Military: Burn pits caused illnesses
Health » Open burning has since been banned but many may face long-term effects.
By Matthew D. LaPlante
The Salt Lake Tribune
Updated: 12/15/2009 12:41:38 AM MST
Backing away from steadfast official denial, the U.S. military's senior health protection official said Monday that some service m embers might suffer long-term medical problems as a direct result of exposure to smoke and fumes from open-air burn pits scattered throughout Iraq and Afghanistan.
Physician Craig Postlewaite, director of Force Health Protection and Readiness Programs, said that while scientific evidence has yet to prove the link, the personal stories of veterans coming forward to report long-term health problems have convinced him of the connection.
"We feel at this point in time that it's quite plausible -- in fact likely -- that there are a small number of people that have been affected with longer-term health problems," Postlewaite said Monday in an interview with The Salt Lake Tribune.
As recently as last month, Postlewaite had maintained the Defense Department's years-old position on the issue, telling Stars and Stripes that "only minor, temporary effects have been identified with the burn pit smoke." In July he told the Military Times that an assessment of the burn pit at the largest U.S. facility in Iraq, Joint Air Base Balad, found "no indication of any long-term health risks in personnel."
It was the sight and smell of the Balad pit that led an environmental engineer from Hill Air Force Base to write a memo calling the acres-large inferno "an acute health hazard."
In the memo, Air Force officer
Darrin Curtis warned that dozens of toxins, including arsenic, formaldehyde and hydrogen cyanide, were going up in smoke at the Balad pit. U.S. service members and contractors were burning hundreds of tons of weapons, chemicals, plastics -- and even amputated limbs from the nearby theater hospital -- each week.
Curtis' memo set off widespread speculation that smoke from the Balad pit, and possibly others, was to blame for myriad health problems faced by returning veterans. But Curtis, who has since separated from the Air Force, told The Tribune he didn't intend to be a whistleblower -- he only wanted to help loosen the bureaucratic purse strings holding back money for a long-promised incinerator.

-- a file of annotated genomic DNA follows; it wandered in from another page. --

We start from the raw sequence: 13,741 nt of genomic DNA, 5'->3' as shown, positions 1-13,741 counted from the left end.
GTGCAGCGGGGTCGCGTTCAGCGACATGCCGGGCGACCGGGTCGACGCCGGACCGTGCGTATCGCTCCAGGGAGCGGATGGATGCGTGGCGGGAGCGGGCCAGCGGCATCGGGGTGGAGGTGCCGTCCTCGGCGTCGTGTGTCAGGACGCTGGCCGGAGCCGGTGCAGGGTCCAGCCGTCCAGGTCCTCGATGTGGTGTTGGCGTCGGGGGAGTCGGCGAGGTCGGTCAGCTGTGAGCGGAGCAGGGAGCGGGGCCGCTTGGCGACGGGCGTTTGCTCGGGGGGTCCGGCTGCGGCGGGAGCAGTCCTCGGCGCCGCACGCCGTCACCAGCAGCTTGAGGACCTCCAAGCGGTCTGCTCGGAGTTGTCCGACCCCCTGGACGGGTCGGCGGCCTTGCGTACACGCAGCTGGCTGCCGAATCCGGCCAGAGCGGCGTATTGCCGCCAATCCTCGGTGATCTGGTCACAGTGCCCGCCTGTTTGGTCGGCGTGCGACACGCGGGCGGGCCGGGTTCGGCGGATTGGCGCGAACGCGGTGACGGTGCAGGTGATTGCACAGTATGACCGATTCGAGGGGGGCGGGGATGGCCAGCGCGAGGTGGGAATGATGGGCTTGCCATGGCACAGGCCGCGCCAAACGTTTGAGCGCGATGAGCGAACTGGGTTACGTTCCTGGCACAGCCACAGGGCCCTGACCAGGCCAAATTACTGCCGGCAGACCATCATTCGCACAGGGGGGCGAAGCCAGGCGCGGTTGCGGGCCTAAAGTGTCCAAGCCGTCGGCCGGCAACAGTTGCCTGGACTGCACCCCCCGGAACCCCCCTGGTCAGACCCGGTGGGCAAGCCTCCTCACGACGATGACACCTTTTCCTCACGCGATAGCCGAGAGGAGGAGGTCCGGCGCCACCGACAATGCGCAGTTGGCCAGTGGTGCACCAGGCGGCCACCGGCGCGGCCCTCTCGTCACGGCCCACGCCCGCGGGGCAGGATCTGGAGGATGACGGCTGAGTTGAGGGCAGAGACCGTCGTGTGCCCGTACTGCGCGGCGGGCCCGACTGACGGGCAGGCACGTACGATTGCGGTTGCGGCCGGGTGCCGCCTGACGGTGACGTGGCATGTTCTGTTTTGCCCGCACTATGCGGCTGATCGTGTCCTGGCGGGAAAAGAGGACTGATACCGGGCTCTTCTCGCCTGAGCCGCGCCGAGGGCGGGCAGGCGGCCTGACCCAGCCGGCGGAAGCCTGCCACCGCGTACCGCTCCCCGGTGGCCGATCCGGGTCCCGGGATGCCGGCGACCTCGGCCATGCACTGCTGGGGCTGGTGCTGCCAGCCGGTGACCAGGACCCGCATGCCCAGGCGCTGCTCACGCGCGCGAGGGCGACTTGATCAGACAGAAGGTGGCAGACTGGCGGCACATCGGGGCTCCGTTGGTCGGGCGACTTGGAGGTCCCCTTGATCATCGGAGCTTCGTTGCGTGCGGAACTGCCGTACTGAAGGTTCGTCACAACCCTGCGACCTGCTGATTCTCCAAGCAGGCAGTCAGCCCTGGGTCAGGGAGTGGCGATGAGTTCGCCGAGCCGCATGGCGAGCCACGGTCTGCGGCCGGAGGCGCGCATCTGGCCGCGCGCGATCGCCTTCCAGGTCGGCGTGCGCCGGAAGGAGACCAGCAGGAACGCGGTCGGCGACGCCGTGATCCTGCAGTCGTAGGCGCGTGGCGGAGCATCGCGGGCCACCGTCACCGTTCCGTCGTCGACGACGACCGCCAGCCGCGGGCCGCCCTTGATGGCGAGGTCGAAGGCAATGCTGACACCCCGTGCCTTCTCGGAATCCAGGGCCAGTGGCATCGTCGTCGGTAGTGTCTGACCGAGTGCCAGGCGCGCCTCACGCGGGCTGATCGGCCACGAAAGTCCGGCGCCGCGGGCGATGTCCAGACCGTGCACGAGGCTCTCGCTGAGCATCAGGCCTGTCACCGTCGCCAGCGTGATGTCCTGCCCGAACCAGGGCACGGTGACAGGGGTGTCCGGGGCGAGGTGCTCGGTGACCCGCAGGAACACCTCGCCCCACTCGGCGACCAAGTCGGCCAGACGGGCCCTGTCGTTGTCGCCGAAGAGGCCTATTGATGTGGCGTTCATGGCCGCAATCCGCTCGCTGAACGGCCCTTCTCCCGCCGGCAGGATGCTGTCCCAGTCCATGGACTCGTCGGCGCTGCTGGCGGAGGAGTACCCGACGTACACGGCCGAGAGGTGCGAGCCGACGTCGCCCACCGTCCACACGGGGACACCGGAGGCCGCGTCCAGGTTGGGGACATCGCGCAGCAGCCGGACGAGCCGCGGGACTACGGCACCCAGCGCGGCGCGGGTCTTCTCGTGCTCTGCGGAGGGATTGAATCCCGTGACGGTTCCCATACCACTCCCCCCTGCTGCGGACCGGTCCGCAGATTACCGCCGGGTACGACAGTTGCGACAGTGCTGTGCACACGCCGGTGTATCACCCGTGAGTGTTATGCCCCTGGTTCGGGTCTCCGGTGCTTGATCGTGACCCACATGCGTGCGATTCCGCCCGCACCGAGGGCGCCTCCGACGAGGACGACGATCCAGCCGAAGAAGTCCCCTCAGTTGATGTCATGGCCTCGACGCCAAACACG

"It wasn't one of those 'God and country' things," Curtis said. "I wasn't trying to sacrifice myself. It was 2006. We'd gotten there in 2003. It had been forever and these things weren't getting fixed. My understanding was that there were different allowances for money depending on whether something was a health issue or wasn't a health issue, and I wrote the memo just so that everyone would know it was a health issue."
Relying on air and blood samples taken in early 2006, however, the military contended it had no reason to believe service members exposed to the Balad pit would suffer anything more than short-term respiratory problems and irritated eyes.
That position ran contrary to the contention of hundreds who had served at Balad and were dealing with long-term respiratory illnesses and other more serious problems.
Last month, Jill Wilkins began collecting such stories on a Facebook page devoted to those exposed to burn pits in Iraq and Afghanistan. Wilkins' husband, Kevin, served his first tour of duty in Balad in 2006. He died of a brain tumor in 2008. Dozens of others who have posted on Wilkins' site have told of loved ones who suffered or died from rare forms of blood disorders and cancer, including leukemia.
"It can't all be coincidence," said one of the site's members, JoAnne Och, whose son Steven is one of several people named on the site who died of Acute myeloid leukemia shortly after returning from Balad. "For one thing, you don't send sick troops over there, so for all of these people to be coming home with these very serious problems, there's something causing that."
The change in the military's position on the issue comes shortly after President Barack Obama pledged that health concerns related to burn pits would not become another Agent Orange.
"Nobody is served by denial or sweeping things under the rug," Obama told a roundtable of military reporters in August.
Regardless of past denials, the military has taken steps to clean up its waste disposal operations. Since 2006, it has purchased and installed dozens of incinerators for use in Iraq, including at Balad. In October, Obama signed a law prohibiting open-air burning of medical and hazardous waste except in which the secretary of defense deems there is no alternative.
Postlewaite declined to say what diseases he believed were most likely tied to burn pit exposure, saying it "would be premature for me to comment."
But he said studies are under way to try to determine the most likely related illnesses. "You've got to do some preliminary studies to generate the hypotheses that then you would test with larger studies," he said.
Postlewaite said he doesn't know how long it will take to test his new suspicions. Complicating matters, he said, is the possibility that exposure to smoke from the pits wasn't the only factor making people sick -- it may have been a combination of exposure and other causes that led to long-term illnesses.